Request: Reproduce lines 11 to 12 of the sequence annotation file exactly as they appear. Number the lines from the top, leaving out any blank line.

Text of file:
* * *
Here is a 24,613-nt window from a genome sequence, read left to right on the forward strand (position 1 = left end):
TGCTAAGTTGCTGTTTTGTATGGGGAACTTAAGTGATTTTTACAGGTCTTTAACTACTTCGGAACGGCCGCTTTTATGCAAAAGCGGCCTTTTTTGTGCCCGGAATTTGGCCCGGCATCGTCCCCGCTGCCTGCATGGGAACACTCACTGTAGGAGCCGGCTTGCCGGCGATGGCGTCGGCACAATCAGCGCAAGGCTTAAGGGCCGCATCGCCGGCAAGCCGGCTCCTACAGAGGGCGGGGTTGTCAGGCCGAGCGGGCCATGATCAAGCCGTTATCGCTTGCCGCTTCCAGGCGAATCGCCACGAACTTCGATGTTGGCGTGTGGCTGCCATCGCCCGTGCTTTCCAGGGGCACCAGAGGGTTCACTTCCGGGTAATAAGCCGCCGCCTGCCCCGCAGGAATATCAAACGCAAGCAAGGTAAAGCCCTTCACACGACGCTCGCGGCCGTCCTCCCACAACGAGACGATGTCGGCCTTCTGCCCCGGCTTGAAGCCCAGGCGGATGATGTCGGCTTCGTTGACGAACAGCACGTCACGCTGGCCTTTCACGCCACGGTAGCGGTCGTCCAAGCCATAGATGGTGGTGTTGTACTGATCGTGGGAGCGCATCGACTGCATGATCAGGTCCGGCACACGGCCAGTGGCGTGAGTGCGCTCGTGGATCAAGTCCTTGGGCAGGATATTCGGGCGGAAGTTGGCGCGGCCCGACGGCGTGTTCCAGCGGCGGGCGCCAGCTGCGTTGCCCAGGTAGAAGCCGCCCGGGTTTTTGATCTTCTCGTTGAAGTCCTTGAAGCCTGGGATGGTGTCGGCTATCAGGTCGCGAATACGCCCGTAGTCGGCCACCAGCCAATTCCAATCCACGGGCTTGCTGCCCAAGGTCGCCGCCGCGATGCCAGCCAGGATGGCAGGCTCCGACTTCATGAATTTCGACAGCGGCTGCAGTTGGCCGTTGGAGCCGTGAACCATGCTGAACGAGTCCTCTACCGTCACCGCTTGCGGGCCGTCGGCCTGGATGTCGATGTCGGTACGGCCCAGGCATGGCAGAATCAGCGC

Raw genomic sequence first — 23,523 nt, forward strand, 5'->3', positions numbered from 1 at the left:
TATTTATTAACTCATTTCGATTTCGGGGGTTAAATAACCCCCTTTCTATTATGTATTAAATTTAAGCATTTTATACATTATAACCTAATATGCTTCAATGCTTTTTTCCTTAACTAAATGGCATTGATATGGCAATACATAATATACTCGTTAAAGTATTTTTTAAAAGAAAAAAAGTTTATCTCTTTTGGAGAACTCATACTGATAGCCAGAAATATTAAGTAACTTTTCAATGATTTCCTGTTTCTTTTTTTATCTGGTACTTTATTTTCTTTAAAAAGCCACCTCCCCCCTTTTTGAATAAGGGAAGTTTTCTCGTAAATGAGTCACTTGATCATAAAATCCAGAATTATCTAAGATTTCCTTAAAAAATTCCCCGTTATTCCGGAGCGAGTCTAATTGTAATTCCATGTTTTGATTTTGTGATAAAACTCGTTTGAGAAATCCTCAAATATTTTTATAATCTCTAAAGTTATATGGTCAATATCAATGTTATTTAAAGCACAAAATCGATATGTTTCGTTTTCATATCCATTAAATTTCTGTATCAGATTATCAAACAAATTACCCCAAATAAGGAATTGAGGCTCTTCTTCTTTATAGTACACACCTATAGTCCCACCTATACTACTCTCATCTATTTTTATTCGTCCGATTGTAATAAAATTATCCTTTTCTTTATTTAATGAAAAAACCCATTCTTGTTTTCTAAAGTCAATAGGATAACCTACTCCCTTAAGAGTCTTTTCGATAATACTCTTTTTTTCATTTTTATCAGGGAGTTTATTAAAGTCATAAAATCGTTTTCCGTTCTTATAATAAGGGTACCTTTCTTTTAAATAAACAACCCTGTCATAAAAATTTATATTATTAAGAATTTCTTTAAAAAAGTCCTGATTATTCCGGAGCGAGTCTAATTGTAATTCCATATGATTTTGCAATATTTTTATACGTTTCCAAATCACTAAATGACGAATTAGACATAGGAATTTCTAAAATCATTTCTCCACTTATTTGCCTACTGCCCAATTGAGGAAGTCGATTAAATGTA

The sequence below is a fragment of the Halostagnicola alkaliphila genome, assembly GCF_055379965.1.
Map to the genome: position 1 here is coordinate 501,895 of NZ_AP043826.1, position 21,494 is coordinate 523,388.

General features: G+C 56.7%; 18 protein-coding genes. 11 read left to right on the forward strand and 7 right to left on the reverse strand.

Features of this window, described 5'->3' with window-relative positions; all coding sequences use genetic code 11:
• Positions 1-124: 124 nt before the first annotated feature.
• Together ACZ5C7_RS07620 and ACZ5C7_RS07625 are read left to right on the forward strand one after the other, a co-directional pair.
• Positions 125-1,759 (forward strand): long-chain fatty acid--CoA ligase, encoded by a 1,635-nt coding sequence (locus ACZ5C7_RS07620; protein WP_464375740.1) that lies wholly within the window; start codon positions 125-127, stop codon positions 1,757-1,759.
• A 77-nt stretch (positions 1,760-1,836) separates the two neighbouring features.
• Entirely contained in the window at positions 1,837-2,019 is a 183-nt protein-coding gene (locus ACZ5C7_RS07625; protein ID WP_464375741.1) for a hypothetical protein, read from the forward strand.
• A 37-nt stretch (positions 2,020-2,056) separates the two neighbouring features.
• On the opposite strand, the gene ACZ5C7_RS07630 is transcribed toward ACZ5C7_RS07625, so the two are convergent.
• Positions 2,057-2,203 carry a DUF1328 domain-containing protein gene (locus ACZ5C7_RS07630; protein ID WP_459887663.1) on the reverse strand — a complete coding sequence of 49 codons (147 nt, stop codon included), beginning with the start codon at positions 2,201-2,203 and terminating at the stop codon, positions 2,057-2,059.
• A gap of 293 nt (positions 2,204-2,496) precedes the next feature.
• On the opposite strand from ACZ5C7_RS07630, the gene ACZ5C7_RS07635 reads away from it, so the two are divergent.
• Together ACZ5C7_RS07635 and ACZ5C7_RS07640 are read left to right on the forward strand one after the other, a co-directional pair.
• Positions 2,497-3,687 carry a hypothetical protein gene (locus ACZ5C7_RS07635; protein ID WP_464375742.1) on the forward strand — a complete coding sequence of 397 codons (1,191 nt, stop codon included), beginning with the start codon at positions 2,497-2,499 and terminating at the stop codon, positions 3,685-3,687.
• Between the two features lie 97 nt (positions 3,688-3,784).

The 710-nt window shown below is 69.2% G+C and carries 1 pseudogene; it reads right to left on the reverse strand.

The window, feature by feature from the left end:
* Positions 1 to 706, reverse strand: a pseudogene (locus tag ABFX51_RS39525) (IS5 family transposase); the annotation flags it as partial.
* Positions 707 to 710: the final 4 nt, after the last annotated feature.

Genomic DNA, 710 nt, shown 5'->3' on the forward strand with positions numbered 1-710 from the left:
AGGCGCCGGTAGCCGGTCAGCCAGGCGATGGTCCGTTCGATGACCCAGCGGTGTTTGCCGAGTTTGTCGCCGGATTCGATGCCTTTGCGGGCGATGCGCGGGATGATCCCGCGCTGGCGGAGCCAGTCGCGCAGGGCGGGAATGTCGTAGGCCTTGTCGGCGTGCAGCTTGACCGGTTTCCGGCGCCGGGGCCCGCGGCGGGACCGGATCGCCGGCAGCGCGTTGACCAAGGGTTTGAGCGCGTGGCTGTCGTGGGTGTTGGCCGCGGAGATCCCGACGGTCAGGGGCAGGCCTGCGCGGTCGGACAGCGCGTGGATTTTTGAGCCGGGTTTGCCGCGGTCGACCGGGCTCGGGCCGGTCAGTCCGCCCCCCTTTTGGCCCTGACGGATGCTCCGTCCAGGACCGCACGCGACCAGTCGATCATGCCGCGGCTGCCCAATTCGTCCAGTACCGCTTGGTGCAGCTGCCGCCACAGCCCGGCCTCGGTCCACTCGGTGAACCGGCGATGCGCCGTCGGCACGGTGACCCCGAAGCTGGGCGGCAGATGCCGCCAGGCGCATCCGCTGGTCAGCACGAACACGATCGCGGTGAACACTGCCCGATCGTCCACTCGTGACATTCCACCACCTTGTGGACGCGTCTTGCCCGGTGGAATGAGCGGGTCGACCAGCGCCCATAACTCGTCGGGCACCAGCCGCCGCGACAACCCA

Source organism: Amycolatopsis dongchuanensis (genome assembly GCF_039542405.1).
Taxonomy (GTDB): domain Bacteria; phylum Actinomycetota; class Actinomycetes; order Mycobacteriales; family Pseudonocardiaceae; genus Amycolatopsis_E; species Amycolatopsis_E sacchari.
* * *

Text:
• Positions 125-1,759 (forward strand): long-chain fatty acid--CoA ligase, encoded by a 1,635-nt coding sequence (locus ACZ5C7_RS07620; protein WP_464375740.1) that lies wholly within the window; start codon positions 125-127, stop codon positions 1,757-1,759.
• A 77-nt stretch (positions 1,760-1,836) separates the two neighbouring features.